ADRIAN, Ore. (AP) — Sage Clegg of Bend this month became the first person to traverse the entire Oregon Desert Trail — hiking and biking nearly 800 miles from Bend to this town near the Idaho border in 37 days.
The trip was not without rough moments, the worst of which Clegg said happened two days before finishing the journey.
"I started out in the morning and I was not a minute out of camp when I almost stepped on a huge rattlesnake," said the 33-year-old.
Clegg walked just over 600 miles of the trail and biked about 200 miles.
The non-motorized trail is being developed by the Oregon Natural Desert Association. It passes through Diablo Peak, Fremont National Forest, Hart Mountain National Antelope Refuge, Steens Mountain, the Pueblo Mountains, the Trout Creek Mountains and the Owyhee River Wilderness.
"I think the importance for ONDA is that we're trying to develop an awareness of the high desert," said Dan Morse, conservation director for ONDA, which is based in Bend. "For us, there is an opportunity to talk with folks about how we can permanently protect some of the places and match the conservation steps some other places have taken."
According to ONDA, Clegg holds the women's record for hiking the Appalachian Trail, the Pacific Crest Trail and the Continental Divide Trail in less than 18 months. An 8,000-mile commitment, the three trails are called the Triple Crown of hiking. Clegg finished this journey in 2010.
"I didn't set out to break any records," Clegg said. "I just started hiking and I liked it."
Through mutual friends, Clegg was discovered by ONDA and invited to give feedback on the fledgling Oregon Desert Trail while she hiked it from end-to-end. Clegg has been giving information to ONDA such as where hikers should camp, find water and resupply.
"I'm really glad ONDA created this hiking trail. It's a great way to get people to parts of eastern Oregon they may never visit," said Clegg. "They're exposing people to new places to fall in love with. There's a lot of beauty to be found out here."
Clegg carried a GPS, which she used to keep a track log that other hikers will be able to use as a guide. She also had a spot beacon, which she activated every night to send a message to ONDA and friends and family to let them know where she was.
"She's able to see these places and talk about their beauty and the wildlife that's out there," Morse said. "In some places, about people that she's met along the way. That's one of the true hiker experiences, the ability to come out of the forest, check in a bit and have a milkshake."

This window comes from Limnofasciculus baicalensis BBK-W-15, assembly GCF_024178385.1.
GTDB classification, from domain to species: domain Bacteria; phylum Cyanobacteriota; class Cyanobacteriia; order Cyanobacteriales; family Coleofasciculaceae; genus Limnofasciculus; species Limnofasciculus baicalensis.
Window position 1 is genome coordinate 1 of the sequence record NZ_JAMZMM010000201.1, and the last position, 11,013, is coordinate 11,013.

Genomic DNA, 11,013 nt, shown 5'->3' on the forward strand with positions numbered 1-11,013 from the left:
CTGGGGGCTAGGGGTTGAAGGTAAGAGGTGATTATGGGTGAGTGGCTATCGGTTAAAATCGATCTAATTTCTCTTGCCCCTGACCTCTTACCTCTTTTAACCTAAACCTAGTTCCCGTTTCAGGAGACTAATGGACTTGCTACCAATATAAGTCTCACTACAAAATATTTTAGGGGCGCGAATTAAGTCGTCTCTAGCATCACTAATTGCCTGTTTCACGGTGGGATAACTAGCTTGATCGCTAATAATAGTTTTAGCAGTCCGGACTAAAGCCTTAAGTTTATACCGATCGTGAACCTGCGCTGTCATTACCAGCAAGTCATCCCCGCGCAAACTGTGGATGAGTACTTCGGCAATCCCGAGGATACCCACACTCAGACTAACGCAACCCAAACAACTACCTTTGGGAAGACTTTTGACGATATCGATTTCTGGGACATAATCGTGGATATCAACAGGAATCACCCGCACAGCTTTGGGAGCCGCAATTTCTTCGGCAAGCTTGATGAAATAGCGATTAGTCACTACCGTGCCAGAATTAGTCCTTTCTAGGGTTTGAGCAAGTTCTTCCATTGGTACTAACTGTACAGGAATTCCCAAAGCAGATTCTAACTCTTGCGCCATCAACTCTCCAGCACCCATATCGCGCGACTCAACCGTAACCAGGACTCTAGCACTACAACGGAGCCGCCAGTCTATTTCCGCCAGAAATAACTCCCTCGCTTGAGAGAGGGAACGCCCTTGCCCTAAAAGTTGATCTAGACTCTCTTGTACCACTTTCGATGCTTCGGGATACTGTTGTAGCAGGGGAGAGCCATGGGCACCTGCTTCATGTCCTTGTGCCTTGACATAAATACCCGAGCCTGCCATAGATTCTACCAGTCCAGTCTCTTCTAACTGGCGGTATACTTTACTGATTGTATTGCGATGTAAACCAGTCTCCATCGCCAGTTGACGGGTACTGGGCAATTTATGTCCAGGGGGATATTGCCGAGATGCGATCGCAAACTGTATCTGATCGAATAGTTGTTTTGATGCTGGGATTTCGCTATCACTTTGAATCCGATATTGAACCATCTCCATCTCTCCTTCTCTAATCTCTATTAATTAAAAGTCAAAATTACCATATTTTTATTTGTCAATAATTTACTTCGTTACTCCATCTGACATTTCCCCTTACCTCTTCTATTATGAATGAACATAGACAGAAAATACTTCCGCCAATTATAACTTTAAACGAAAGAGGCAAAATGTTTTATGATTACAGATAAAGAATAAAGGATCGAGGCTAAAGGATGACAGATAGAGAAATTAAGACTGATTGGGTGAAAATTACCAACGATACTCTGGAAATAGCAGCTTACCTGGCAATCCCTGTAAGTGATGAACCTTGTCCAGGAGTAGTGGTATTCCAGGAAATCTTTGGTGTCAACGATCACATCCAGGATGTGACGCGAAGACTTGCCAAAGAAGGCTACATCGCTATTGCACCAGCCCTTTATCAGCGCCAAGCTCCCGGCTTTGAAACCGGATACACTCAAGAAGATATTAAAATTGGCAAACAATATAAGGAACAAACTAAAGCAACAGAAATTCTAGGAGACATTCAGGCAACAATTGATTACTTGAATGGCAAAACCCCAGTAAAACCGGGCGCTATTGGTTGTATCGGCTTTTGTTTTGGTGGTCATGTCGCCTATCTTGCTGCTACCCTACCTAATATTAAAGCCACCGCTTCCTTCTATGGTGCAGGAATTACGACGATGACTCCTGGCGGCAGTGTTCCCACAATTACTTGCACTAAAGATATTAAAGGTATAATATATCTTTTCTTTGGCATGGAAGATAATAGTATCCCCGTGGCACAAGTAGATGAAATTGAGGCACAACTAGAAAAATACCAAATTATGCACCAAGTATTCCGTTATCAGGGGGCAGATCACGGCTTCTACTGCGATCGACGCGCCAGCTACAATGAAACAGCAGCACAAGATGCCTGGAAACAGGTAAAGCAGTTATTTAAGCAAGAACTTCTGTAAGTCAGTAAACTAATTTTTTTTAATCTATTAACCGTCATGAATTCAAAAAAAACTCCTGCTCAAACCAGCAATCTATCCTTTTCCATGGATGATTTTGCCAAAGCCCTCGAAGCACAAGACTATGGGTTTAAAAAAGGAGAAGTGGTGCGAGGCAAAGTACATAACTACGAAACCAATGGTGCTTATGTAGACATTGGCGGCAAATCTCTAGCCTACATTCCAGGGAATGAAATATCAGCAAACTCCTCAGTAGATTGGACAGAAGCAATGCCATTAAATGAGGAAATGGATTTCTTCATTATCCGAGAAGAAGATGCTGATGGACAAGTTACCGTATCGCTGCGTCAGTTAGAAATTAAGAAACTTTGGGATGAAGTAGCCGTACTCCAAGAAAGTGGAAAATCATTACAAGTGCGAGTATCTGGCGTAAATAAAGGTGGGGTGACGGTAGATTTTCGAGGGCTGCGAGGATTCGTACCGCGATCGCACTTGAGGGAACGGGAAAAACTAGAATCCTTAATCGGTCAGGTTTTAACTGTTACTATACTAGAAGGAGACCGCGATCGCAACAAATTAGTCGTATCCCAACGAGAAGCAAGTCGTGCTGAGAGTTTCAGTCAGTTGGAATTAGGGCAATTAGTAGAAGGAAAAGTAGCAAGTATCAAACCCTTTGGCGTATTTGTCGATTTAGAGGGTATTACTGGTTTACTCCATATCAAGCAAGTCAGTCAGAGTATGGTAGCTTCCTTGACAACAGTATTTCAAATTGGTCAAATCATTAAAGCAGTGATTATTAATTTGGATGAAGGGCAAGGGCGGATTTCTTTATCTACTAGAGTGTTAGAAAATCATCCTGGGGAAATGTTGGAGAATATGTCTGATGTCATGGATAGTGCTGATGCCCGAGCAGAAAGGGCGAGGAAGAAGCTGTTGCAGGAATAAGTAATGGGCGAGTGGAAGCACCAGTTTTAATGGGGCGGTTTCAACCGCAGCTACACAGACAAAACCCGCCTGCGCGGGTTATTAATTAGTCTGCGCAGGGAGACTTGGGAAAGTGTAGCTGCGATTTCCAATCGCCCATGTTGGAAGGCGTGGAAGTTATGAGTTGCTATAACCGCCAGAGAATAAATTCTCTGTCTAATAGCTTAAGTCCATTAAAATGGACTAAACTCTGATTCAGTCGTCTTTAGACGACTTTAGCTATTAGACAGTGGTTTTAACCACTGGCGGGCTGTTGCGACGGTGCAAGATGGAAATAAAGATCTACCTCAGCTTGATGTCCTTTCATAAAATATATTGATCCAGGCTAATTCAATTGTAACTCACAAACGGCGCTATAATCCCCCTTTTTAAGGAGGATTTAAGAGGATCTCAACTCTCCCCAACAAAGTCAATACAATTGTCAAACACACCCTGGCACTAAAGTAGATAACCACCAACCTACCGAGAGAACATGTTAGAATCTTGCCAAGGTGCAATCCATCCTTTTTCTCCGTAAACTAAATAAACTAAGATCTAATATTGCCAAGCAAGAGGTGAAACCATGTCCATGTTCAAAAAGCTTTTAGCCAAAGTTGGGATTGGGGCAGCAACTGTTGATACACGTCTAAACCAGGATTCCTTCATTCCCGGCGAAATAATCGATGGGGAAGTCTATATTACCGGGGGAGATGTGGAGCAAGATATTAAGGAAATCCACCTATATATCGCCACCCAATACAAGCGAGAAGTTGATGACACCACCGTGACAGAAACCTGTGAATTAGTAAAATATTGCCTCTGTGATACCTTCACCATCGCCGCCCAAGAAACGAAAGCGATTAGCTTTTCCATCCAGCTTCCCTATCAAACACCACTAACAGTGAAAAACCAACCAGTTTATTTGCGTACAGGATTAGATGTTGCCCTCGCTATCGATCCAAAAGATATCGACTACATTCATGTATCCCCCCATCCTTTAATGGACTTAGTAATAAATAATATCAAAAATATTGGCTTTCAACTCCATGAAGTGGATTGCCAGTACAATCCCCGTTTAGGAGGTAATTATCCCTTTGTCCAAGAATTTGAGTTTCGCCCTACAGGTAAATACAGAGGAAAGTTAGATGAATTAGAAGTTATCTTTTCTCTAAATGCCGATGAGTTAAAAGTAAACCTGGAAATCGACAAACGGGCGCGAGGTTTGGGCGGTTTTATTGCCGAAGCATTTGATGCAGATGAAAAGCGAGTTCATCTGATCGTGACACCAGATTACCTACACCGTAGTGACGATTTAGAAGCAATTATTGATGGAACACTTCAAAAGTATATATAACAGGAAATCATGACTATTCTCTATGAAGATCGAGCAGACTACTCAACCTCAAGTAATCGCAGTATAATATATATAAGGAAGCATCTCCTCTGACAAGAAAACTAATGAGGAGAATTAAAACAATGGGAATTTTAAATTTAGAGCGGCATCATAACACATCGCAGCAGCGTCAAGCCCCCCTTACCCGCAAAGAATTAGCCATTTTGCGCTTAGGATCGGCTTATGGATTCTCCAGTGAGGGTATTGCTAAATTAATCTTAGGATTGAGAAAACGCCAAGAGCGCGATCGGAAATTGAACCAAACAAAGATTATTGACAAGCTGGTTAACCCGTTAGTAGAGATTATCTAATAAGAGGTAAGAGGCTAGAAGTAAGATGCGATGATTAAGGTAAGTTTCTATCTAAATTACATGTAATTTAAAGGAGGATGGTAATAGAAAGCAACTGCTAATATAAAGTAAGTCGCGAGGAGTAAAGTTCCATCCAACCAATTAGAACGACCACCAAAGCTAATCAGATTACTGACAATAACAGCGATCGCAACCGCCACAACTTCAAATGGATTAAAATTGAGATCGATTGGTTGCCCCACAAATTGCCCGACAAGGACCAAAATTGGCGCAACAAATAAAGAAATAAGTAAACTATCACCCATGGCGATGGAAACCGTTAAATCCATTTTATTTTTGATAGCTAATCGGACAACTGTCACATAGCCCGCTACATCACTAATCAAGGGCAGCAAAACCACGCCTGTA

Clegg said it was comforting knowing the organization had inventoried the trail and had been where she was walking. ONDA did not pay Clegg for the hike; they did aid her with money for food and gas.
"Most people won't hike an 800-mile trail in one session. But there are many segments that can be done in one day and that's something that many people are attracted to," Morse said. "This gives people the understanding that they can go out there and see these incredible places in the high desert."
Clegg was able to stay in touch with ONDA via cell phone when she encountered towns along the trail, which she said happened about every four to six days.
"It's like a long series of four-day backpacking trips," Clegg said.
Clegg carried supplies to charge her iPhone in her backpack, along with a tarp, poles, sleeping bag, camping mattress, clothing and rain gear. When filled with food and water, Clegg said her pack weighed 30 to 35 pounds.
Clegg grew up in northern California in a rural town called Willits. When she was 14, she applied for a scholarship to hike with Outward Bound, an international outdoor education organization. After a two-week backpacking trip in the Sierra Nevada mountain range, Clegg knew she wanted to be an Outward Bound instructor.
After graduating from the University of California, Santa Cruz, with degrees in environmental studies and earth science in 2001, Clegg joined Outward Bound, leading trips in Montana and Texas.
"I loved it. I got to share the outdoors with other people," Clegg said. "It was an awesome job."
However, Outward Bound shut down their bases in Montana and Texas in 2009. After six years with the organization, Clegg had to move on.
Now a desert tortoise biologist in the Mojave Desert, Clegg splits her time between Nevada and spending time in Bend with her boyfriend, Adam Drummer.
Clegg began hiking on her own in 2008.
"I was really poor and I was scrounging," Clegg said. "A friend said I should just go out on a trail."
Clegg traveled to Albuquerque, where she hiked the Grand Enchantment Trail to Phoenix.
"A few days into it was my 29th birthday. I was eating a cake I had brought with me and I decided my goal was to hike 3,000 miles before I hit 30," Clegg said. "Hiking keeps you young."
Clegg said the most unexpected part of hiking the Oregon Desert Trail was meeting residents of the towns along the way.
"I met a rancher at Cottonwood Canyon. I had just hiked the creek, which was really congested," Clegg said." ''He said 'Oh, somebody paid me to take a message to a miner there in the '50s and it was horrible.' These interactions were surprising and wonderful."
Clegg said the hot weather was a hardship during her journey.
"I always underestimate my abilities; that's why I hike," Clegg said. "It's hard to believe you can do something like that. I'm constantly surprising myself. It doesn't feel like me who did it until I see my shins are beaten up and my feet feel like they might fall off because they're so sore."
The original story can be found on the Argus Observer's website.
Copyright 2013 The Associated Press.